The projects, portfolios and Final Project will be submitted by diskette or file transfer. For file transfer use the address ~harger/coursework/425; you have write-only permission; create a subdirectory – with your initials as the first three characters - for multiple document submissions! Your grade will be returned on the submitted diskette or by e-mail.


There is a "class web site" at ~harger/ that contains relevant Mathcad documents. Supplementary Mathcad documents- e.g., projects worked on in class by us and also examples of student projects- will be placed on this Web site. Examples of student work may be added to the class Web site at my option. Files may be transferred by FTP. Also, Mathcad (6.0+ or 7.0) has a built-in Web browser that is convenient; Mathcad can also be installed as, e.g., a helper application in Netscape. The Computer Science Center's free WITS and INET packages enable communication from your home PC.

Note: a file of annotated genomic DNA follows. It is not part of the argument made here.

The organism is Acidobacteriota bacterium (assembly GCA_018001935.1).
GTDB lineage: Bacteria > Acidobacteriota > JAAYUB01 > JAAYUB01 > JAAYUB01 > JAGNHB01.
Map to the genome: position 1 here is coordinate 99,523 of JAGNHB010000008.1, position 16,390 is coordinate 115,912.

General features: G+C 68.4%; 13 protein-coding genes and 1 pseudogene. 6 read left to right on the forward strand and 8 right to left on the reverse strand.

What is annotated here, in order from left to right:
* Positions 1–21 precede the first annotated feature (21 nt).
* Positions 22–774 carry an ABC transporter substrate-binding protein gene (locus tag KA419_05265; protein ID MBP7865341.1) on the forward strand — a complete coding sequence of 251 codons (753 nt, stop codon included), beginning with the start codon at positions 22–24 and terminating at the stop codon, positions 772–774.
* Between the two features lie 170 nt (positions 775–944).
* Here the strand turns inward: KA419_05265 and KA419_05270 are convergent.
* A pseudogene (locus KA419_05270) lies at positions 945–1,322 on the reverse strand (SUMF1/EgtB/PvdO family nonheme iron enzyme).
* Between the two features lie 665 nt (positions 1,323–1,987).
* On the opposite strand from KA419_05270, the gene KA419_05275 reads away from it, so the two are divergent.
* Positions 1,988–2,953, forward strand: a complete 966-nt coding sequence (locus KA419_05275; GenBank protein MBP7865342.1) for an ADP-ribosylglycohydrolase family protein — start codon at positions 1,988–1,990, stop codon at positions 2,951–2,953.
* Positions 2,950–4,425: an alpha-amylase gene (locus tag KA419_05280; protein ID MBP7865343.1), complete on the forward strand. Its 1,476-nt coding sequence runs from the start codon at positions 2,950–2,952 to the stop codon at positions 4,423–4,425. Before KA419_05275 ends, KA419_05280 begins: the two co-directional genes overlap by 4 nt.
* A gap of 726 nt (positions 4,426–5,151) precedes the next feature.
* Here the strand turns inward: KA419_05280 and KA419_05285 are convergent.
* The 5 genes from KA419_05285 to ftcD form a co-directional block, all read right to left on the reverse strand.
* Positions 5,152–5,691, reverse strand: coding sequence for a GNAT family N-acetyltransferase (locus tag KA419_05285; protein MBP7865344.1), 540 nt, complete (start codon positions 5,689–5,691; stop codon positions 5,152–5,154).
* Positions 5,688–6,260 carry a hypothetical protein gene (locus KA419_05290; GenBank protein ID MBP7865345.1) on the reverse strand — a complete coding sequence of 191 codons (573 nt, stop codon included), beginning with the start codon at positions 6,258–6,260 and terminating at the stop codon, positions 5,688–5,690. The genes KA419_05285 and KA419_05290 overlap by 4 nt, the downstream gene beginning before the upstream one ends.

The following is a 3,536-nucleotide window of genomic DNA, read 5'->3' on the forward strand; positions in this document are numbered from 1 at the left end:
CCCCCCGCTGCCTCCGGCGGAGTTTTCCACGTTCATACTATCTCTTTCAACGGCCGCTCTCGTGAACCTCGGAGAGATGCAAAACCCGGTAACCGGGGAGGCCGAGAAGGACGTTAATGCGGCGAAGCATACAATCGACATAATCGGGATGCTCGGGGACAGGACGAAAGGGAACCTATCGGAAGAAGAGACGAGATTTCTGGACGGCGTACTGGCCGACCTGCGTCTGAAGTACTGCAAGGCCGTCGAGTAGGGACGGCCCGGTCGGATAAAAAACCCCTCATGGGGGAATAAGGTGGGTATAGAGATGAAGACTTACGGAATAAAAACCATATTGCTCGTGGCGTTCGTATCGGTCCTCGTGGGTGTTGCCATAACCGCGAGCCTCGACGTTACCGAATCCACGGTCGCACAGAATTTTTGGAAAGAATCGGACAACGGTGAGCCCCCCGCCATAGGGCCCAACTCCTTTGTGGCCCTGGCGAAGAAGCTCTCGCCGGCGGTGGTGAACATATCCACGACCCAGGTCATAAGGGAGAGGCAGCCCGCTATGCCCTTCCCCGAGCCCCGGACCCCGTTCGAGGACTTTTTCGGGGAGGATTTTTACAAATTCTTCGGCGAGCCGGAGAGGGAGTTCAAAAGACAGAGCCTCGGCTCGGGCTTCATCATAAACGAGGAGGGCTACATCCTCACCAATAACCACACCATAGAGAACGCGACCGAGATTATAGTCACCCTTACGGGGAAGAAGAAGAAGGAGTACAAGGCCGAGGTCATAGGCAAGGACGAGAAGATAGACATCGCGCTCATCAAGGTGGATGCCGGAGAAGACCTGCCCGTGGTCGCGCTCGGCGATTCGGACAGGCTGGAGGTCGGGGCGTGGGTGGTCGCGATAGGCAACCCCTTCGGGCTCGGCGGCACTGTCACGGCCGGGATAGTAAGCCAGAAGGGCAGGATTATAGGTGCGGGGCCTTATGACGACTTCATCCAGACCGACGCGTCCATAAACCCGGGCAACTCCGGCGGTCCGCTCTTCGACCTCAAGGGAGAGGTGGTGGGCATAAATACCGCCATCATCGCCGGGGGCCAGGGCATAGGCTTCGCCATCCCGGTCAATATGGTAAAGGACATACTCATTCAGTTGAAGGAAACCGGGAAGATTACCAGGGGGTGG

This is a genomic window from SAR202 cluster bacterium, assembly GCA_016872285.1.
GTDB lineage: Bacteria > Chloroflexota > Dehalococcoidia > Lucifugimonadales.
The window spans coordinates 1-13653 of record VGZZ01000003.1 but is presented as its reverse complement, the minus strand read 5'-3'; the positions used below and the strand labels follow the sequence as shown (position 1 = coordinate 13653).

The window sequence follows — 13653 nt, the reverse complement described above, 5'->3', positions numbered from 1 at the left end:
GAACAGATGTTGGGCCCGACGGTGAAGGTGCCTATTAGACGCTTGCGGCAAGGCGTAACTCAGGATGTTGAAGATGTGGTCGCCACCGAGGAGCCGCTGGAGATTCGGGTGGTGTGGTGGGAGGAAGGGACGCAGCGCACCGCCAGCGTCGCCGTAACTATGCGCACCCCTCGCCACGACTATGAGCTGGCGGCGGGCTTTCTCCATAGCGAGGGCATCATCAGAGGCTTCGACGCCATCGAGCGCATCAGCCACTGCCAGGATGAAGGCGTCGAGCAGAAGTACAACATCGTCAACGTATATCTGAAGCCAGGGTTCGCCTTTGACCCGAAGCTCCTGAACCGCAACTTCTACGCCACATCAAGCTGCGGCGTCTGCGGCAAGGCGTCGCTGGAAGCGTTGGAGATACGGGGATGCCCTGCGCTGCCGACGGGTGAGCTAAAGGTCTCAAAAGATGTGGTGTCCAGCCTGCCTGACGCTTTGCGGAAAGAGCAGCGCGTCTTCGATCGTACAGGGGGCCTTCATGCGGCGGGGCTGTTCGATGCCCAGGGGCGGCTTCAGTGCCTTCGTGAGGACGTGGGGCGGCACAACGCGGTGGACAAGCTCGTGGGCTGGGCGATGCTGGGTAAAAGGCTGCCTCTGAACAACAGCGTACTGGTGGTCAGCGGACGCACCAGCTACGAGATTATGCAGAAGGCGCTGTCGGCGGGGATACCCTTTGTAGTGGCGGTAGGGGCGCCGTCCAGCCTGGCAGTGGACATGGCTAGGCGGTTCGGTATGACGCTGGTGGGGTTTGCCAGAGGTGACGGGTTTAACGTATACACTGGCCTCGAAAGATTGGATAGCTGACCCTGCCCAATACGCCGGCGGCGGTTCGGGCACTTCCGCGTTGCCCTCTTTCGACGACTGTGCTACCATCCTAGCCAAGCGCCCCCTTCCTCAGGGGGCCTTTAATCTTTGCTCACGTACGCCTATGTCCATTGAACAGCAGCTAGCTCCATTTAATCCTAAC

Class Attendance: required! You are expected to participate in the class learning process! Chapters to be discussed should be read in advance. (Frequent, unexcused absences can result in a reduced course grade.)


Late work: not accepted, in the absence of a valid excuse, in fairness to other students.


The Final Project: will be presented to the class in the computer classroom on


Monday December 14 8-10 AM


Your attendance for this entire exam period is required.


Academic Dishonesty: see the Guidelines in the Undergraduate Catalogue.


Disabilities: if you have a documented disability and wish to discuss academic accommodations with me, please contact me as soon as possible.





Mathcad 6.0+ is installed on the PCs in the Computer Classroom and in the Engineering Computer facility. The Textbook is written in version 6.0+ . You can purchase the current version of Mathcad, 7.0, at the bookstore.